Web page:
Community, language and culture under the Celtic Tiger
Steve Coleman

.14 Following the loss of native sovereignty and the colonisation of Ireland, English had become increasingly identified with the domains of religion, government and commerce. Even before the Great Famine, Irish was being rapidly abandoned in Gaeltacht (Irish-speaking) areas. The nineteenth century saw the penetration of the colonial market economy to the poorest and most remote areas of Ireland. Rural Irish-speakers encountered colonial power relations, the ideologies and practices of political economy and the English language as one package. Additionally, both the

in The end of Irish history?
Critical reflections on the Celtic Tiger

Sexual images and innuendo have become commonplace in contemporary advertising; they often fail to register in any meaningful way with the audience. This book examines the essentially racist stereotypes through which Irish people have conventionally been regarded have been increasingly challenged and even displaced perhaps by a sequence of rather more complimentary perspectives. The various developments that are signified within the figure of the Celtic Tiger might be considered to have radically altered the field of political possibility in Ireland. The enormous cuts in public expenditure that marked this period are held to have established a desirable, stable macroeconomic environment. The Celtic Tiger shows that one can use the rhetoric about 'social solidarity' while actually implementing policies which increase class polarisation. The book discusses the current hegemonic construction of Ireland as an open, cosmopolitan, multicultural, tourist-friendly society. The two central pieces of legislation which currently shape Irish immigration policy are the 1996 Refugee Act and the Immigration Bill of 1999. The book offers a critical examination of the realities of the Celtic Tiger for Irish women. Processes of nation state formation invariably invoke homogeneous narratives of ethnicity and national identity. To invoke a collective subject of contemporary Ireland rhetorically is to make such a strategic utopian political assumption. For the last few hundred years, the Gaeltacht has exemplified the crisis of Irish modernity. Culture becomes capital, and vice versa, while political action increasingly consists of the struggle to maintain democratic autonomy in the face of global market forces.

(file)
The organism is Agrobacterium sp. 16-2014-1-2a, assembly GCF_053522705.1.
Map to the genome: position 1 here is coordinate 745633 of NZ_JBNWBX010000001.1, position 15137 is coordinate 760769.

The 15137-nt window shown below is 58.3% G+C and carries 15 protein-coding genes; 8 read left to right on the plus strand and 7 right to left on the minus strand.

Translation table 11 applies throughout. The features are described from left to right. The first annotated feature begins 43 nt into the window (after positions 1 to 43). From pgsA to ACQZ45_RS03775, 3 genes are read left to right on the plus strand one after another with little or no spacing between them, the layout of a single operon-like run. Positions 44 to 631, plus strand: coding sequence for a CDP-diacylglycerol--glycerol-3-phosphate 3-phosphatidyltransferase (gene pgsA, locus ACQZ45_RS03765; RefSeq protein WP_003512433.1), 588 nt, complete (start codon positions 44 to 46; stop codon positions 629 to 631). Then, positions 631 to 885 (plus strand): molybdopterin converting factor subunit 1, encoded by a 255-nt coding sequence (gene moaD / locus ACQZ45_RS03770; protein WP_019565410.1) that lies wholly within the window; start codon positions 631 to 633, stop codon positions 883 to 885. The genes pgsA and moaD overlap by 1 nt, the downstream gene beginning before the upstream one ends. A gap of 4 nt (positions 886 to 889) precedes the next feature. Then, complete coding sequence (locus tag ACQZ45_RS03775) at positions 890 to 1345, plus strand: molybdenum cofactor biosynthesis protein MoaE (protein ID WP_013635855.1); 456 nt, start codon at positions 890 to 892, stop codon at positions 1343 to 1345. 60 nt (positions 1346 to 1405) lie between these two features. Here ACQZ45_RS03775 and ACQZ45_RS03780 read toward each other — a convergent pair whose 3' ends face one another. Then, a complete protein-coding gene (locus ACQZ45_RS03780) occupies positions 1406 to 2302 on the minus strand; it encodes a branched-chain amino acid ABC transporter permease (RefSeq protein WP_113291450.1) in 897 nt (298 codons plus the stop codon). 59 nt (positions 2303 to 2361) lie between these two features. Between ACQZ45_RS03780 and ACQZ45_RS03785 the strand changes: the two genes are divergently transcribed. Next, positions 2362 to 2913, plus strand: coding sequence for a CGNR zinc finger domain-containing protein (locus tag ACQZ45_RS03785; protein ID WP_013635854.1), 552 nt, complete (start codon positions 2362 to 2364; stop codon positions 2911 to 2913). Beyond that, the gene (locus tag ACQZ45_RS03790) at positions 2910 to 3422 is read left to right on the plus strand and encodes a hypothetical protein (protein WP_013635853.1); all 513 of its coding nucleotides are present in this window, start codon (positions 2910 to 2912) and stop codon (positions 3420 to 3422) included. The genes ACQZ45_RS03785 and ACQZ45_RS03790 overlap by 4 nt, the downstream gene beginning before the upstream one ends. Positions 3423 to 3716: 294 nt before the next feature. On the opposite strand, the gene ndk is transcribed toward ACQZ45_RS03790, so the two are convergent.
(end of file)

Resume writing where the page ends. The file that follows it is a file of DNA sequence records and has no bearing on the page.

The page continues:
Familiarisation and estrangement in Seamus Heaney’s later poetry
Joanna Cowper

not only onto a Greek landscape, but also onto Harvard and the Bellaghy GAA Club; his travels towards Piedras Blancas open up vistas of the 1950s Gaeltacht; his experience of Belgrade is decoded in the context of remembered images of Ireland in years gone by. In these poems, Heaney affirms that the ostensibly new is rendered familiar through its relationship to that which is already assimilated. By relating recent trips to Europe to experiences that belong to different places and times, he examines the extent to which one can be simultaneously ‘here’ and ‘there

in Irish literature since 1990
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Representations of Irish political leaders in the ‘Haughey’ plays of Carr, Barry and Breen
Anthony Roche

and currently John O’Donoghue. The Ministry of Arts and Culture has picked up more portfolios along the way, incorporating the Islands and the Gaeltacht during de Valera’s period in office, and adding Sports under O’Donoghue. With each addition there has been a corresponding diminution of emphasis on the arts. When Ariel was premiered at the Abbey Theatre in October 2002, the closest anyone came to a one-on-one identification was to suggest some resemblance between Fermoy Fitzgerald and Michael D. Higgins. Both had been Ministers for Arts and Culture; both

in Irish literature since 1990
Open Access (free)
Modernisation via Europeanisation
Brigid Laffan

Department of Islands Agriculture and Food Justice, Equality and Law Reform the Environment and Local the Marine and Natural Resources Education Health and Children Arts, Heritage, Gaeltacht and the Sectoral ministries with Department of Enterprise, Trade and Employment multiple EU responsibilities Department of Public Enterprise Department of Tourism, Sport and Recreation With the exception of the Department of Defence, all departments of state have been gradually brought within the ambit of the Union’s governance structures. The intensification of ‘Europeanisation’ is

in Fifteen into one?
The blows of County Clare
Jeremy MacClancy

standards from the late nineteenth century on. Even so, Clare never came to be considered an agriculturally rich county.2 Irish writers based in Dublin perceived yet further dimensions of the area. In the late nineteenth century, Clare’s gaeltachts (Gaelic-speaking areas), its traditional ways and backward economy helped make it a prime site for the high-priests of the Celtic Renaissance. Lady Augusta Gregory, nationalist and folklorist, held court for Yeats and others in her Clare house, Coole Castle, and the poet spent time doing a little fieldwork in the area, which he

in Alternative countrysides